Tuesday, January 13, 2009

My Most Expensive Food

Guest-posted by Nice Jewish Guy:

The other day at work, having run through the reading material I had brought along to occupy me during the intermittent lulls, I wandered out to the reception area to peruse the magazine rack. There I found an old October issue of the NY Post's Sunday magazine, PageSix mag.

The last page was a restaurant review, and what eatery did they decide to review, but My Most Favorite Food- the kosher restaurant in Manhattan.

In the review, the article spotlights two of the restaurant's customers, (Rabbi) Dovi and Esti Scheiner. Here are some excerpts:

What did you order?
The menu had more lunch offerings than brunch, but included a few egg-based options like the house omelet with caramelized onions, portobello mushrooms and Gruy√®re cheese. We ordered the buttermilk pancakes with chocolate chips, which were thin and airy and had a delicate flavor. We also tried the cinnamon challah French toast, which arrived with a yogurt sauce and a berry compote poured over it. The yogurt sauce was sweet and delicious, but the compote had a slightly tinny flavor. Dovi ordered off the menu, asking for fettucine, prepared al dente, with a little spicy tomato sauce—and the kitchen staff happily prepared it for him.

Did you have dessert?
Yes, we shared a slice of marble cheesecake, which was rich and chocolaty but would have been perfect if it was a little colder.

How were the drinks?
Dovi had ginger ale—it's all he ever drinks. I ordered iced chocolate milk, which arrived in a wineglass and was very refreshing.

Sounds yummy. But let's see what the check came to:

Chocolate-chip buttermilk pancakes $14.00
Cinnamon challah French toast $13.00
Fettucine $25.00
Ginger ale $1.25
Iced chocolate milk $4.50
Total: $57.75

Zoiks. $60 with tip for brunch?! And if you notice, they left out the marble cheesecake- which at these price points, probably came in at around eight bucks. Fettucine for 25 bucks? With nothing but a little tomato sauce? Robbery. A box of fettucine costs around $0.89 cents, and a jar of premium sauce maybe 7 bucks. And chocolate milk for $4.50?! You could get a half gallon of milk and a bottle of UBet syrup for less. And what kind of rabbi can afford to eat out like this on a regular basis?! And these are brunch prices, too, mind you. Dinner prices undoubtedly run higher.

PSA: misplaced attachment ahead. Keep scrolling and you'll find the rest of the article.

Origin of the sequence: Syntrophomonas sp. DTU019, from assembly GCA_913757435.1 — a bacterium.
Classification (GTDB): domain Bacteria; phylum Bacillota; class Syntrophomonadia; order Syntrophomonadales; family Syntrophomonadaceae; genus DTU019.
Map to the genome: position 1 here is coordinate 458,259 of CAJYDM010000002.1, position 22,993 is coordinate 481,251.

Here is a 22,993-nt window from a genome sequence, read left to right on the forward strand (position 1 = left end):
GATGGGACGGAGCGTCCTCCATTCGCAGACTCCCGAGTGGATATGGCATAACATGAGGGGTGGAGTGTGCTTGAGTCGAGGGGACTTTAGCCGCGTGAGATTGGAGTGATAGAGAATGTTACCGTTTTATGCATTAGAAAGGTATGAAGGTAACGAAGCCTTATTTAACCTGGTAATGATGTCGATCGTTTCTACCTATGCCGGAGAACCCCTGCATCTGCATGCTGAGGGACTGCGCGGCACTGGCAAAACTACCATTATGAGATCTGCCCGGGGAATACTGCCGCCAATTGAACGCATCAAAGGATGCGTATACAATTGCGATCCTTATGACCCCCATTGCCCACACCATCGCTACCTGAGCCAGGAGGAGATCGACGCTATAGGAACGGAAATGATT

It would be one thing if such gastronomical experiences were worth every penny of these kind of prices. But just two weeks ago, a couple of friends of mine went to MMFD and had such a negative experience, that they walked out. They were meeting two other friends, who hadn't yet arrived. They informed the maitre d' that they were a party of four, and asked to be seated downstairs because one of the party who hadn't yet arrived was unable to climb stairs for some reason. The place was chaotically busy, and they soon realized they were being ignored, and others were being seated before them. When they indicated this to one of the wait staff, they were met with a dismissive remark. One of my friends asked to see the manager, and was informed that she was in fact already speaking to him. She then told him that the level of service so far was pretty abysmal, and the response was something like, "it's not about the service". Huh? It's exactly about the service. That's rule one; it's a service industry.

Another two friends of mine went to MMFD, around the same time, and were quite dismayed at their experience as well. The food was mediocre, they said, and quite pricey. They also were unhappy with the fact that the wait staff was all foreign, non-American though I'm not sure why. ( I guess they had difficulty communicating?).

I recall walking past MMFD sometime last year with a date, and her telling me that the place had really gone down hill lately. And with this economy, with people tightening down all around on things like eating out, when you do decide to eat out, you're going to want to get the most bang for your buck. Not overpriced pasta and chocolate milk served by a rude and dismissive wait staff.

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